# The ImageJ Problem

## Introduction

The ImageJ software (https://imagej.nih.gov/ij/) is a widely-used image viewing and processing software, particularly popular in microscopy and life sciences. It supports the TIFF image format (and many others). It reads TIFF files perfectly, however it can sometimes write them in a peculiar way, meaning that when other softwares try to read TIFF files written by ImageJ, mistakes can be made.

One goal of the ijtiff R package is to correctly import TIFF files that were saved from ImageJ.

### Frames and Channels in TIFF files

• In a volumetric image, frames are typically the different z-slices. In a time-stack of images (i.e. a video), each frame represents a time-point.
• There is one channel per colour. A conventional colour image is made up of 3 colour channels: red, green and blue. A grayscale (black and white) image has just one channel. It’s possible to acquire two channels (e.g. red an blue but not green), five channels (e.g. infrared, red, green, blue and ultraviolet), or any number at all, but these cases are seen mostly in specialist imaging fields like microscopy.

### The Peculiarity of ImageJ TIFF files

It is common to use TIFFTAG_SAMPLESPERPIXEL to record the number of channels in a TIFF image, however ImageJ sometimes leaves TIFFTAG_SAMPLESPERPIXEL with a value of 1 and instead encodes the number of channels in TIFFTAG_IMAGEDESCRIPTION which might look something like
"ImageJ=1.51 images=16 channels=2 slices=8".

A conventional TIFF reader would miss this channel information (because it is in an unusual place). ijtiff does not miss it. We’ll see an example below.

Note: These peculiar ImageJ-written TIFF files are still bona fide TIFF files according to the TIFF specification. They just break with common conventions of encoding channel information.

path_2ch_ij <- system.file("img", "Rlogo-banana-red_green.tif",
package = "ijtiff"
)

path_2ch_ij is the path to a TIFF file which was made in ImageJ from the R logo dancing banana GIF used in the README of Jeroen Ooms’ magick package. The TIFF is a time-stack containing only the red and green channels of the first and third frames of the original GIF. Here’s the full gif:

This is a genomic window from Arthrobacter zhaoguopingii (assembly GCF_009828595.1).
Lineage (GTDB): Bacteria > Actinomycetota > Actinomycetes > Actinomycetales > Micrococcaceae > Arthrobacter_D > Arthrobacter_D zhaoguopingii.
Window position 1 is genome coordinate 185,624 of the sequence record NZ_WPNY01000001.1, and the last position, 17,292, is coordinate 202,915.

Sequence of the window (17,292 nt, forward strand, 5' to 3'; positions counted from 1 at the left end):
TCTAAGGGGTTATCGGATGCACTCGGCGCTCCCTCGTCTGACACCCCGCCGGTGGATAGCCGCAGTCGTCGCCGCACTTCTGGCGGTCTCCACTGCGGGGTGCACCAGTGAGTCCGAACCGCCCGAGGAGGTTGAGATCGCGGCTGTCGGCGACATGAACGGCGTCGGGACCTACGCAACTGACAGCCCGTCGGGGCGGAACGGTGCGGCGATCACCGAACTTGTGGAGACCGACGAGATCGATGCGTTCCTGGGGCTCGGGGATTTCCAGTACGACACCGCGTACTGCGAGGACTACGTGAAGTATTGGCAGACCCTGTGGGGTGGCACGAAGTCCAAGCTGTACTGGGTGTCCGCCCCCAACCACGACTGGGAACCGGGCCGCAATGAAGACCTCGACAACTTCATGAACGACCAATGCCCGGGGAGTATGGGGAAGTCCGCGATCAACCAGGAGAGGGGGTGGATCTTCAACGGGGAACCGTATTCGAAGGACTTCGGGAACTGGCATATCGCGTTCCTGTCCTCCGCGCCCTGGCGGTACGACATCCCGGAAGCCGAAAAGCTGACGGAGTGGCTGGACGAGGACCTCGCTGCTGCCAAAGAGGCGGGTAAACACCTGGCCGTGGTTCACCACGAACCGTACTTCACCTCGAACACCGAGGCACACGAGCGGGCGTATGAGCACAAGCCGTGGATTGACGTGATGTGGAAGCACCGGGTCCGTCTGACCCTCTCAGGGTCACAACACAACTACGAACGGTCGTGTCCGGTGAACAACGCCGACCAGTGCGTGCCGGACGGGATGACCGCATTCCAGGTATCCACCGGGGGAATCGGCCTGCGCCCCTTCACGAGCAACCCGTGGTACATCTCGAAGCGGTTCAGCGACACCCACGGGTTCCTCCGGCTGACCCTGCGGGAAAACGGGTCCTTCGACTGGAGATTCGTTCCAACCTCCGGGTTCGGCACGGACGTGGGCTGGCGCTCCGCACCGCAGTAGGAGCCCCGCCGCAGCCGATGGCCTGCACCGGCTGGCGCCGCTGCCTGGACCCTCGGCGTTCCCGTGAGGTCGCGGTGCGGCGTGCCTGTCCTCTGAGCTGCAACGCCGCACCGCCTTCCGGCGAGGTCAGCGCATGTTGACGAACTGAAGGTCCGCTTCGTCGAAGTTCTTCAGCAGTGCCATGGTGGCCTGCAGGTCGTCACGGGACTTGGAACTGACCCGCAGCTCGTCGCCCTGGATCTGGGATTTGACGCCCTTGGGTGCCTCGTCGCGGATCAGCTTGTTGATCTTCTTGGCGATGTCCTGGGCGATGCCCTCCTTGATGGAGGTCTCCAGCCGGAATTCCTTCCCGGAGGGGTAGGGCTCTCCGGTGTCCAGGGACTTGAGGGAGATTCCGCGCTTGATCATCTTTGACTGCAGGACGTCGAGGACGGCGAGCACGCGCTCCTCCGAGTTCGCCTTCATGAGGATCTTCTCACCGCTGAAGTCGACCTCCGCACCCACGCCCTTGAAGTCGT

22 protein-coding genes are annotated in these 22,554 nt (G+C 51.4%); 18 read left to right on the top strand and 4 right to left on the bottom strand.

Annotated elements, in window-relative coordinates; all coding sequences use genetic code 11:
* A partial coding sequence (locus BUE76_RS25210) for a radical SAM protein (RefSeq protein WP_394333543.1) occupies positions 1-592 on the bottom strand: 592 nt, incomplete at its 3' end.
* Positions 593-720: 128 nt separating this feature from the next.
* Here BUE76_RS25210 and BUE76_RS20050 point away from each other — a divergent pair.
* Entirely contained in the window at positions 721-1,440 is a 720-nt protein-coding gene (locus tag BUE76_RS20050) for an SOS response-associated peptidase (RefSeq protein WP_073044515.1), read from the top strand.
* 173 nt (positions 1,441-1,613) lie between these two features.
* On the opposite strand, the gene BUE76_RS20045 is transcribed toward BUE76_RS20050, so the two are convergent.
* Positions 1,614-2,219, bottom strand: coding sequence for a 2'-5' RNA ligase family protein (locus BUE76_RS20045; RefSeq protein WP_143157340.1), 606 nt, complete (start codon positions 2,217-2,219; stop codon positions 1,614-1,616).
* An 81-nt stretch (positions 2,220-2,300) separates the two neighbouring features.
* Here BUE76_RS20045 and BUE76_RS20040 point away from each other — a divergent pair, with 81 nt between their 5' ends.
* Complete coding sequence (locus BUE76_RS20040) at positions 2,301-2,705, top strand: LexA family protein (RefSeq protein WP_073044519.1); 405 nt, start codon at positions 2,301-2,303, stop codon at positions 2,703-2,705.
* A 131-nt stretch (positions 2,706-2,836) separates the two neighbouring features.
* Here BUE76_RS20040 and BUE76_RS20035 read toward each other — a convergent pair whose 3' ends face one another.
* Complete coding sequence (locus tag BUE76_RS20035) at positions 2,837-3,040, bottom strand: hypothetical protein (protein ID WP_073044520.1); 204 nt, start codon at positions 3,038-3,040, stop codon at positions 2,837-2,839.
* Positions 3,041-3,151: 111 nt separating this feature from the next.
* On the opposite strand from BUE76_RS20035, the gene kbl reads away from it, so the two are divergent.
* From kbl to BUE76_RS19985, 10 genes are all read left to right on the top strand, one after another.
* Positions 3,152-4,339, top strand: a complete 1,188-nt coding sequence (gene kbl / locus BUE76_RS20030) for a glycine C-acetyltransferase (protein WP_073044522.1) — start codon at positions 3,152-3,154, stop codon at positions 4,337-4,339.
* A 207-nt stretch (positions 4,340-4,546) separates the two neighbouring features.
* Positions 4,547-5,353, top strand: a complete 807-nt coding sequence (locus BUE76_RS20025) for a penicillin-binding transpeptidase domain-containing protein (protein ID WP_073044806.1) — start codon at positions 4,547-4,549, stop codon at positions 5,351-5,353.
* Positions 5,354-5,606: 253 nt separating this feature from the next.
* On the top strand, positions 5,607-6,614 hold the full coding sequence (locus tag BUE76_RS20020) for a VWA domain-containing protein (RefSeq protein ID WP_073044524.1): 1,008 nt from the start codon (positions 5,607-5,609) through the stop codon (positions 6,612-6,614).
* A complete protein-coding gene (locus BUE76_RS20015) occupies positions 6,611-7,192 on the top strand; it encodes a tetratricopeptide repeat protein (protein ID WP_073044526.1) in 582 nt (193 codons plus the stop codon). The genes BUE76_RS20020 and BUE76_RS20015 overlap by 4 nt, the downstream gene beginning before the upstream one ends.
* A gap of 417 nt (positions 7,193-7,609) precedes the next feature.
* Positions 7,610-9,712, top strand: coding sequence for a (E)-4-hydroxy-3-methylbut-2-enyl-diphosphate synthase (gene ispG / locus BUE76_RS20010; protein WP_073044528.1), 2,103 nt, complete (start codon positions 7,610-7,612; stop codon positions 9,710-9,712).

Here are the red and green channels of the first and third frames of the TIFF:

### The original tiff package

When we import it with the original tiff package:

img <- tiff::readTIFF(path_2ch_ij, all = TRUE)
str(img) # 10 images
#> List of 4
#>  $: num [1:155, 1:200, 1:3] 0.996 0.996 0.996 0.996 0.996 ... #>$ : num [1:155, 1:200, 1:3] 0 0 0 0 0 0 0 0 0 0 ...
#>  $: num [1:155, 1:200, 1:3] 0.996 0.996 0.996 0.996 0.996 ... #>$ : num [1:155, 1:200, 1:3] 0 0 0 0 0 0 0 0 0 0 ...
img[[1]][100:105, 50:55, 1] # print a section of the first image in the series
#>           [,1]      [,2]      [,3]      [,4]      [,5]      [,6]
#> [1,] 0.6601663 0.6601663 0.6523537 0.6601663 0.7031357 0.9179828
#> [2,] 0.6718853 0.6406348 0.6718853 0.6406348 0.6406348 0.6718853
#> [3,] 0.6523537 0.6601663 0.6406348 0.6601663 0.6601663 0.6406348
#> [4,] 0.6406348 0.6406348 0.6601663 0.6406348 0.6601663 0.6406348
#> [5,] 0.6718853 0.6718853 0.6406348 0.6601663 0.6406348 0.6601663
#> [6,] 0.6718853 0.6406348 0.6406348 0.6406348 0.6523537 0.6523537
• We just get a list of 4 frames, with wrong information about the channels (it looks like there are 3 channels per frame).
• The numbers in the image array(s) are (by default) normalized to the range [0, 1].

### The ijtiff package

When we import the same image with the ijtiff package:

img <- ijtiff::read_tif(path_2ch_ij)
#> Reading Rlogo-banana-red_green.tif: an 8-bit, 155x200 pixel
#> image of unsigned integer type. Reading 2 channels and 2
#> frames . . .
#>  Done.
dim(img) # 2 channels, 2 frames
#> [1] 155 200   2   2
img[100:105, 50:55, 1, 1] # print a section of the first channel, first frame
#>      [,1] [,2] [,3] [,4] [,5] [,6]
#> [1,]  169  169  167  169  180  235
#> [2,]  172  164  172  164  164  172
#> [3,]  167  169  164  169  169  164
#> [4,]  164  164  169  164  169  164
#> [5,]  172  172  164  169  164  169
#> [6,]  172  164  164  164  167  167
• We see the image nicely represented as an array of channels of frames.
• The numbers in the image are integers, the same as would be seen if one opened the image with ImageJ.

## Note

The original tiff package reads several types of TIFFs correctly, including many that are saved from ImageJ. This is just an example of a TIFF type that it doesn’t perform so well with.

## Advice for all ImageJ users

Base ImageJ (similar to the tiff R package) does not properly open some perfectly good TIFF files1 (including some TIFF files written by the tiff and ijtiff R packages). Instead it often gives you the error message: imagej can only open 8 and 16 bit/channel images. These images in fact can be opened in ImageJ using the wonderful Bio-Formats plugin.

1. I think native ImageJ only likes 1, 3 and 4-channel images and complains about the rest, but I’m not sure about this.